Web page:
This is a sample entry from John Payne’s newsletter, This Week in Grain, published on Tuesday, July 21, 2015.
Happy Tuesday! I have a new trade idea in corn posted below but before I get there I want to recap the KC-Chi wheat trade we are currently following.
If you took the recommendation last week, you should be in somewhere between 8 and 10 cents KC under Chicago. The spread is slightly moving our way with the last traded price around 5 cents under Chicago. I expect this to pop at some point as funds look to roll out of September positions, probably sometime during the first few weeks in August. I feel pretty good about the price action thus far, with the Chicago wheat harvest picking up over the last two weeks. Forecasts look good for the finish in coming days. If the gods would shine on this, I would be happy with a profit of around 30 cents near the 20 level (KC over Chi).
The next trade I will look at as one big package, but I will explain it in two trades. I want you to look at it that way because it contains two assumptions:
Trade 1: Selling the Sep corn 395 straddle (futures are trading at 408 as I write this), collecting 30 cents.
Trade 2: Buying the Dec corn 380 put for 10 cents.
- Corn will chop sideways to slightly lower over the next 30 days as the funds wait to see what the September stocks report and final planted acres are before applying their full harvest short position. I like selling the 395 straddle vs collecting more money at the current levels because I think we will see more physical old crop grain for sale before the harvest begins.
- I believe the acreage is there and the yields will be on or just above trend. This is certainly debatable but if I’m correct and the carryout would stay where it is right now, which should push prices back toward where they were near harvest last year (320 Dec)
Looking at Trade 1, if I am correct and the market would chop sideways to lower over the next 30 days and expire on 395, we collect and keep all 30 cents from the straddle sale. Every penny the market falls or rallies from 395, we will lose a penny from that 30 cent collection. The breakeven for the trade would be below 425 sep corn and 365 Sep corn. Keep in mind that doesn’t include the cost or return on the Dec put (trade 2).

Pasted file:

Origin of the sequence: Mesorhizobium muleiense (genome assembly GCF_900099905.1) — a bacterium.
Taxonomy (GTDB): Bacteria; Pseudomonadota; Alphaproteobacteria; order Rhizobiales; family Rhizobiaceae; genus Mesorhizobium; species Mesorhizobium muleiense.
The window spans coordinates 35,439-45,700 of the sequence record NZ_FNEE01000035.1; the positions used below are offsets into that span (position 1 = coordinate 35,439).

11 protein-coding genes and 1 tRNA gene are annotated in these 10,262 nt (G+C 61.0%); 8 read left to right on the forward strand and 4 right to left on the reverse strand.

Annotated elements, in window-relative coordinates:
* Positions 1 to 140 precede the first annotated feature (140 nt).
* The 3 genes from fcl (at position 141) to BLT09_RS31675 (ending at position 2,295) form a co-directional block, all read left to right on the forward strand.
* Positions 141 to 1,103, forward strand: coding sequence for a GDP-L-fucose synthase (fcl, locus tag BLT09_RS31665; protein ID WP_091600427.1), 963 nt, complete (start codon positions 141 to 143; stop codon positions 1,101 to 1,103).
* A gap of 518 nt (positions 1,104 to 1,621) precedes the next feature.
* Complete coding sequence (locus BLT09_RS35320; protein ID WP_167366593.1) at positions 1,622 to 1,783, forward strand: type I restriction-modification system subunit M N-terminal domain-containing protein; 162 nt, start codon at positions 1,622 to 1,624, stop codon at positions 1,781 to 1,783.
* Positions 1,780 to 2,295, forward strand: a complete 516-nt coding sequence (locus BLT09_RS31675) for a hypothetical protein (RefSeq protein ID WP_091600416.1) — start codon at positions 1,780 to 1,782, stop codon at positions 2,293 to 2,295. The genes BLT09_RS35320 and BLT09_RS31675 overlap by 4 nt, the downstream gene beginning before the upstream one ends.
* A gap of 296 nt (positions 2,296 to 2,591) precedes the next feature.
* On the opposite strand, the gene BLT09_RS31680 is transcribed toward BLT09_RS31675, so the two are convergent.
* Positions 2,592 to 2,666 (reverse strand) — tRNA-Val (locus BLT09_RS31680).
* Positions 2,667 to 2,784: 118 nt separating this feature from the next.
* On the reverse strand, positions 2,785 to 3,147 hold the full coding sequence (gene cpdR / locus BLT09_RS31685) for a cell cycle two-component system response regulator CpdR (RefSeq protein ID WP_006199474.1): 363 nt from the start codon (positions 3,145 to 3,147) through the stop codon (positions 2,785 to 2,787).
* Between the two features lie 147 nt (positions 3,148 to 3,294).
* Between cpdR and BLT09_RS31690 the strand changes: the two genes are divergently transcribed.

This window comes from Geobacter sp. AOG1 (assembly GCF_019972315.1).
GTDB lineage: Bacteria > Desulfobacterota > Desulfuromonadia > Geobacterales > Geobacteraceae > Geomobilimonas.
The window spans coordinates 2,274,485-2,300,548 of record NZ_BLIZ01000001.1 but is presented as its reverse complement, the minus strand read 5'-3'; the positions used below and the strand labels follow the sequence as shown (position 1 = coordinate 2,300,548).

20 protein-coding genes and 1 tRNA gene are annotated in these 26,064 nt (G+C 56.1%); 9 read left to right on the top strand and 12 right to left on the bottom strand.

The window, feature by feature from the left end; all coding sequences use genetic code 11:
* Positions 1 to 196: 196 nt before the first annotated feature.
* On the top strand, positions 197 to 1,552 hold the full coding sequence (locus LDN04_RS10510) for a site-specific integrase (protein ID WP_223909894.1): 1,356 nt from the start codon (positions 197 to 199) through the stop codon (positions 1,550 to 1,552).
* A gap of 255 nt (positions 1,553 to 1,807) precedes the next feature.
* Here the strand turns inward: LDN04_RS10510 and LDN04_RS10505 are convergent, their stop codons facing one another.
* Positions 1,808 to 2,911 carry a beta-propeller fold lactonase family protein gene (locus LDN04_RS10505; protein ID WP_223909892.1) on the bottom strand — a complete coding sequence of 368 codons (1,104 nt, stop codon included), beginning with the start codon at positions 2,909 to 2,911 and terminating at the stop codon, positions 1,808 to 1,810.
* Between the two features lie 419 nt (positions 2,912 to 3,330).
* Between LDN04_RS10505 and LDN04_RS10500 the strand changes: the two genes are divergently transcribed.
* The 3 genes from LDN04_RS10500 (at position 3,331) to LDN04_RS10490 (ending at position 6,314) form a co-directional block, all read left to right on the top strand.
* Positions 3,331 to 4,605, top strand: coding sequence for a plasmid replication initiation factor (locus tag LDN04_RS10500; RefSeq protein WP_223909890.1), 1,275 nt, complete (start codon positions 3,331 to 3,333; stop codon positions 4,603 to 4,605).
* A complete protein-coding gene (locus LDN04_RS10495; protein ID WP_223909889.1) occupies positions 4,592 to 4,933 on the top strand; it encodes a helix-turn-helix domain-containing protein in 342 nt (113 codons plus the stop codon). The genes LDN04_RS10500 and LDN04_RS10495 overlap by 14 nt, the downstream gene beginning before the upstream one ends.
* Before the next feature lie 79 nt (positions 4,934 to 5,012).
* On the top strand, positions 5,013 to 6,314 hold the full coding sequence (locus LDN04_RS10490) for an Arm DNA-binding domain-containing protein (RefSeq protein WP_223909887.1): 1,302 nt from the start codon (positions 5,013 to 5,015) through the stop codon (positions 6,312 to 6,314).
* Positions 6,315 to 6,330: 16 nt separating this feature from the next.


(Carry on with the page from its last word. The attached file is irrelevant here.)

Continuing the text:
Trade 2 will exist for 90 days longer than trade 1, and is pretty self-explanatory as a put position. It will basically act as a floor for corn prices after the Sep trade expires but it will act as a support to the Sep trade in case prices would fall out of bed back toward the spring lows in the next 30 days. This is good for speculators but bad for hedgers. The specs should come out pretty well on a move lower, especially if it would come toward the middle part of Aug. Hedgers wouldn’t be happy though because their grain wouldn’t be protected as the Dec put will be busy protecting the losses on the Sep straddle (only if those losses would come from a lower move).
On the flip side, if prices would rally in September, we would lose on the put position. This is good for the hedgers as they would have grain to sell but bad for the speculators as if we would rally back above 430 on the Sep expiration (8/22) we would be losing on both trades. I don’t foresee corn making that kind of move, this sell off has had a small scarring effect and I think we will see rallies sold if conditions would stay as is, and the weather outlooks would support that. The specs have not been interested in buying grains at harvest over past seasons.
I hope your brain doesn’t hurt too much, the option source charts above are there so you can get an idea for what would happen to the account balance if prices go to a certain place at a certain time.
Here is the trade in its entirety. Selling 1 Sep corn 395 put, Selling 1 Sep corn 395 call, and Buying 1 Dec Corn 380 put- Collecting 20 cents before fees.
I know this is confusing, so if you have any questions please call me or email me directly and I can explain more about margin requirements and risk. This trade does involve being short a call so risk is unlimited on that side of it.
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